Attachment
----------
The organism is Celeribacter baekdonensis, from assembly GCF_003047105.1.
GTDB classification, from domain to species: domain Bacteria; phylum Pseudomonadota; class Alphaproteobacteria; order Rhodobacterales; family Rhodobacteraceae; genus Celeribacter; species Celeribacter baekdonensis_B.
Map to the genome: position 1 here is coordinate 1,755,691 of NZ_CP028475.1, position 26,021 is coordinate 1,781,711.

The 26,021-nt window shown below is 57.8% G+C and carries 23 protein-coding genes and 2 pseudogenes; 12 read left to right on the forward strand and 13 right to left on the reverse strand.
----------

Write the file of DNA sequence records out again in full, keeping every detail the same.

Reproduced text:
The organism is Celeribacter baekdonensis, from assembly GCF_003047105.1.
GTDB classification, from domain to species: domain Bacteria; phylum Pseudomonadota; class Alphaproteobacteria; order Rhodobacterales; family Rhodobacteraceae; genus Celeribacter; species Celeribacter baekdonensis_B.
Map to the genome: position 1 here is coordinate 1,755,691 of NZ_CP028475.1, position 26,021 is coordinate 1,781,711.

The 26,021-nt window shown below is 57.8% G+C and carries 23 protein-coding genes and 2 pseudogenes; 12 read left to right on the forward strand and 13 right to left on the reverse strand.